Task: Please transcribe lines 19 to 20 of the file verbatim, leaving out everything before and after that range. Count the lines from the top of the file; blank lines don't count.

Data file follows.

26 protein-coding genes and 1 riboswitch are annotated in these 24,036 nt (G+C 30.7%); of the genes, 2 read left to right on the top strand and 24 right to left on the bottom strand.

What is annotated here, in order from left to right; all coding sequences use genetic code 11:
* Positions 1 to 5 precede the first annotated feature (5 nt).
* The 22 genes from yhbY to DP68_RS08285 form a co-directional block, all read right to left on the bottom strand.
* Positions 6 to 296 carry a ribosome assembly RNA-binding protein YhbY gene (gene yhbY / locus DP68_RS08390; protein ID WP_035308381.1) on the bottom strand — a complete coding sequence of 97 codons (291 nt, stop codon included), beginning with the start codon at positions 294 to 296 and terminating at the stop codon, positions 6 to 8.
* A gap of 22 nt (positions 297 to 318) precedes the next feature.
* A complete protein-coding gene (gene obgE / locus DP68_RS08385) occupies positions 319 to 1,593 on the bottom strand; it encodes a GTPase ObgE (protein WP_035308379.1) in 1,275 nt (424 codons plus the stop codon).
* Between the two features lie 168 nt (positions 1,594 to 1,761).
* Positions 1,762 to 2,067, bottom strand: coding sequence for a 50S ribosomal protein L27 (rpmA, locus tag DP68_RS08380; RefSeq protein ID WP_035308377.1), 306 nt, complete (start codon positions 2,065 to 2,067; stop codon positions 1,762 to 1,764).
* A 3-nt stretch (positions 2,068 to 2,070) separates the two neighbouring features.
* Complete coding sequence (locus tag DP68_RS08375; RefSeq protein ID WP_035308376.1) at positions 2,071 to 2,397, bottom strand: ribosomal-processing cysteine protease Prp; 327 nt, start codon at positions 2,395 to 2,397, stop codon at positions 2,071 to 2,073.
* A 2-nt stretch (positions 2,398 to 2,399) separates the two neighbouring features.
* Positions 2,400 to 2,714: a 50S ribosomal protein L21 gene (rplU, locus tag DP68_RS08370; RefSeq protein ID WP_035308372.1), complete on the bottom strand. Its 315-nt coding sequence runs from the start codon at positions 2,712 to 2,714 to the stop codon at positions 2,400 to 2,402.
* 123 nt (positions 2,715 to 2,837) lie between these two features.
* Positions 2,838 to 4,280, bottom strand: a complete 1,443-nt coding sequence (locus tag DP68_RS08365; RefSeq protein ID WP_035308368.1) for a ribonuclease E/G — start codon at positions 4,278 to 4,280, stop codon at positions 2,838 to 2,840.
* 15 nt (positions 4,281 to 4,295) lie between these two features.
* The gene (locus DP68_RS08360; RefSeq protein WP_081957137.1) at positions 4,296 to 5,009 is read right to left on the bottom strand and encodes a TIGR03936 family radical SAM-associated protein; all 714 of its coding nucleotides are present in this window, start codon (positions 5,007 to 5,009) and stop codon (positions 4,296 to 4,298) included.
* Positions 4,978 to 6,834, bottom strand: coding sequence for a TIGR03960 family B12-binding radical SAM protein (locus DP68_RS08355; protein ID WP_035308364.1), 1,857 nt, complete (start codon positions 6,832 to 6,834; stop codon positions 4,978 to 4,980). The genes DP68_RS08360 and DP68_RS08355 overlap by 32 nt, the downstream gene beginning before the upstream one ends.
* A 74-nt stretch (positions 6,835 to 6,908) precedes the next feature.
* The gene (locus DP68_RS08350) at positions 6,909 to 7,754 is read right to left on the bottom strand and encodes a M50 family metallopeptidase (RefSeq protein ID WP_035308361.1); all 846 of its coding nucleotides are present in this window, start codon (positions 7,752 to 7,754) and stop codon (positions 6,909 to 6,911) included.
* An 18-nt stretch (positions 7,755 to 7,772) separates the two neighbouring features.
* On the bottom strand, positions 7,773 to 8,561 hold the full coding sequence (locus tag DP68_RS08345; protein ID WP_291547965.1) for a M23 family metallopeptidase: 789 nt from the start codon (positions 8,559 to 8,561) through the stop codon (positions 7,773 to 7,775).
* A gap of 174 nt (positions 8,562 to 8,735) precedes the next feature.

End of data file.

* A 74-nt stretch (positions 6,835 to 6,908) precedes the next feature.
* The gene (locus DP68_RS08350) at positions 6,909 to 7,754 is read right to left on the bottom strand and encodes a M50 family metallopeptidase (RefSeq protein ID WP_035308361.1); all 846 of its coding nucleotides are present in this window, start codon (positions 7,752 to 7,754) and stop codon (positions 6,909 to 6,911) included.